CM: Yeah, thank you. I’ve noticed that a couple of people have mentioned youth. Alright, thank you all for sharing. If no one else from the odds group wants to share.
SPEAKER 2: I can share one more. For this one, I was just noticing—maybe because she's floating or because of the shadows or the shading in it—but I feel like she just wants to like start the day over. I’m feeling this like exhaustedness but like fatigued in a way of like maintaining image or whatever it was this somehow perfection was marred. It's like she knows that she's in this advertisement for this deodorant. It's like, “Ah, you failed. Let's start again tomorrow.” I don't know. There's this heaviness to it. But like an exhaustion with the maintaining was my impression.
CM: Alright, an idea of exhaustion with maintaining the perfection, striving for perfection. Thank you.
ED: Someone’s added sadness or a pensive look. So we're really focused down on the mood of this woman, which is really interesting.
CM: I love that. I think now would be good time to let those who were assigned an even number and looked at image two, which you will see has more information than the group with image one. Now, for the even group, what actions did the advertisement seem to encourage? “It's very annoying.” Yeah, no wonder she looks sad. Thank you, Meg. Charlotte says “outdated.” So this is only part of the full image, which we will show in a minute. It might be a little obvious, but do you think anyone could put into words what the creators of this advertisement wanted to have happen?
SPEAKER 3: I think it goes beyond the beauty standard, trying to reconfigure how society again sets standards for women and probably men, too. You know, you're not fully beautiful until you smell good, too, which I guess is true.
CM: Thank you for sharing that, Kyra. Also, Charlotte—she needs to smell good to get a date. Brittany—happiness comes from wearing deodorant. Yeah, thank you.
ANNE: There's a subtext about how you have to have lasting charm to make it in this world.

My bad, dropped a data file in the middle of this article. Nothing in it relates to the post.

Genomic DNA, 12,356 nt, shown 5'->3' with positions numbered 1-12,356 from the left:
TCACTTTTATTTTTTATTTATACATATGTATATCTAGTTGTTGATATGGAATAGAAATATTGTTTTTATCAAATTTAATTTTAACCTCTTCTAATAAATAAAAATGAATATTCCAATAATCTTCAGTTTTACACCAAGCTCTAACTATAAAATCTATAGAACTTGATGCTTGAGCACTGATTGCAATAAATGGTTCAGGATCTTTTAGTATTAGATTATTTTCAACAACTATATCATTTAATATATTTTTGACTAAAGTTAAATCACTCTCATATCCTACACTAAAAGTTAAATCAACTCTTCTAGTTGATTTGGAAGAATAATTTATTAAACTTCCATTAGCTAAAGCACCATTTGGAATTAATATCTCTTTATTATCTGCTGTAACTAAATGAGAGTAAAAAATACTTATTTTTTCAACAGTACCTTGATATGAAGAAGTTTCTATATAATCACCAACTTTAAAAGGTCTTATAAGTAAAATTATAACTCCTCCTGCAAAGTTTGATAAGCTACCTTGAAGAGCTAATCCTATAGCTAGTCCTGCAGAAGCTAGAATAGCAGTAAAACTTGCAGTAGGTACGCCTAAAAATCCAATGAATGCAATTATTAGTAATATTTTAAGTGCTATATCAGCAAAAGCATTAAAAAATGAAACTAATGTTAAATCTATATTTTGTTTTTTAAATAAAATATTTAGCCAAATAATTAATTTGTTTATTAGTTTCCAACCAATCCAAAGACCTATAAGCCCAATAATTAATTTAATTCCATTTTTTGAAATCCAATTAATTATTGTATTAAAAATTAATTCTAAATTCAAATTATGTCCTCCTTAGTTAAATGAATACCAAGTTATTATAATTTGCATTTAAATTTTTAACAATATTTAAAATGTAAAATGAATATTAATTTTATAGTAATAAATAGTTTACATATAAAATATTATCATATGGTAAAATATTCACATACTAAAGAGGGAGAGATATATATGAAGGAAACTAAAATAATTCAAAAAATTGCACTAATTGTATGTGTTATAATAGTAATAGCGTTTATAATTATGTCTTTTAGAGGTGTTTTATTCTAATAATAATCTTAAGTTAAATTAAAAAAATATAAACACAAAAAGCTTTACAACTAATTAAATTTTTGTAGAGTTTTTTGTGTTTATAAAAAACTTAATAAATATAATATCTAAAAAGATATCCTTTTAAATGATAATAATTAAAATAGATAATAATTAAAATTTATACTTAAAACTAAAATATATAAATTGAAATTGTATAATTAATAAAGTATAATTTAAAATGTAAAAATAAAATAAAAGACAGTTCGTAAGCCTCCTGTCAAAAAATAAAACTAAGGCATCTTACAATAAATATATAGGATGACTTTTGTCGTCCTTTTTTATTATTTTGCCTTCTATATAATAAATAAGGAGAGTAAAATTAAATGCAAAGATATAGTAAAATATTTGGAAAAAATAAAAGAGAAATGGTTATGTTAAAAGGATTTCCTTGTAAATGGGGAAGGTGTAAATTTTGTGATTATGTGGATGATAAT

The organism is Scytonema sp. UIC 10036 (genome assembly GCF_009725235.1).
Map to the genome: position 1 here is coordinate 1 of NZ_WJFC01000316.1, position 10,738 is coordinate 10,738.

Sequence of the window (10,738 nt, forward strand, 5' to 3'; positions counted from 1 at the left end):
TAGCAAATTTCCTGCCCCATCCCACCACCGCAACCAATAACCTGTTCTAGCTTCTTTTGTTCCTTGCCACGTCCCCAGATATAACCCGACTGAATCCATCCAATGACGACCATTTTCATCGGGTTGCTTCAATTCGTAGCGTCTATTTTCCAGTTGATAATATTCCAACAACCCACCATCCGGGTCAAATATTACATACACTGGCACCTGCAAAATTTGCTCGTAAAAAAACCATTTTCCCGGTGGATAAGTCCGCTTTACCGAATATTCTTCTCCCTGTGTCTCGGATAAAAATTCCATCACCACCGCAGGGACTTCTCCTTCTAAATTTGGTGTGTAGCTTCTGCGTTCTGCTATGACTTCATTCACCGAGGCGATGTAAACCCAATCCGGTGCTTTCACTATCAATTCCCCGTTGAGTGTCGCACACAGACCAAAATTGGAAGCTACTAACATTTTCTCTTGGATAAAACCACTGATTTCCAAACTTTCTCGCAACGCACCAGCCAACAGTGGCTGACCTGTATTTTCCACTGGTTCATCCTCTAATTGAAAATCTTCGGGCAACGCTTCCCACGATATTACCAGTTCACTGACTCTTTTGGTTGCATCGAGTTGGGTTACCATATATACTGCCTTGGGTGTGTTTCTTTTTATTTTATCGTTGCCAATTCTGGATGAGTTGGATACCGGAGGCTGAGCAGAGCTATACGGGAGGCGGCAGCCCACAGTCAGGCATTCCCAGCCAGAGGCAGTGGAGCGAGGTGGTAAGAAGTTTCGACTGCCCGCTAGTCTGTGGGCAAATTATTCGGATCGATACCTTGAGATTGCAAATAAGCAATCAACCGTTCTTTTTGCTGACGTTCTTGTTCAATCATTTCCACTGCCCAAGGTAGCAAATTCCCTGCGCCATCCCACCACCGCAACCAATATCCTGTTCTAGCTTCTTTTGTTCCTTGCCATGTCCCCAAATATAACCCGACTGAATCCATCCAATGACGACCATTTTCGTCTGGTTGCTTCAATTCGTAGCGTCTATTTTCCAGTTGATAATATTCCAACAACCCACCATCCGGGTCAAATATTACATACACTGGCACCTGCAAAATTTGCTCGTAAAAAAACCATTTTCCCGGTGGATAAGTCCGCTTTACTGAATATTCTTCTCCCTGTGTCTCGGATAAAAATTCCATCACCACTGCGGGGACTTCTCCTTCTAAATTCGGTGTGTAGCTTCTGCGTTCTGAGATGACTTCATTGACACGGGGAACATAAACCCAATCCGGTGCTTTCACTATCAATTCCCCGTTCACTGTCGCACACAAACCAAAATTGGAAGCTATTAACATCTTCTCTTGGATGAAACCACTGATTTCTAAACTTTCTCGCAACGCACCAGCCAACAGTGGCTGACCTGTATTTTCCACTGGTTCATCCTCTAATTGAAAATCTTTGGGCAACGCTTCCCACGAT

CM: Lasting charm to make it in this world. Thank you for that, Anne. Then Michelle—they don't want us to want to disassociate with her.
MICHELLE: Let me try that again. Sorry, I typed that really fast. They don't want us to associate with her. In the first photo, I felt like we were associating with her emotions, or connecting with her emotions, and then you put the words up and the advertisers would say, “Okay, I don't want to be beautiful but dumb. I don't want to associate with her. I don't want to see myself as what they're describing here.” So I thought it was interesting that it was the switch.
CM: Oh, Michelle, thank you so much for sharing that. That's so interesting because you're right; now that we look back, I noticed that group one all had such an empathetic point of view, and then the words have now caused us to distance from her somewhat. That's interesting.
SPEAKER 4: I’m from group two. I was going to say I’m actually impressed with the fact that she does things that bring about perspiration and cause nervousness. I like the fact that that was noticed as, yes, women are capable of both exercise and putting themselves in new situations which bring about nervousness, so that's actually on the plus side.
CM: I love that reframing. Yeah, absolutely. She's pushing herself in a variety of different contexts and that's a positive. Excellent. Also, from the chat I can see, “Lasting chart charm is obtainable by buying a long-lasting deodorant.” Lasting is used twice. Women perspire; men sweat.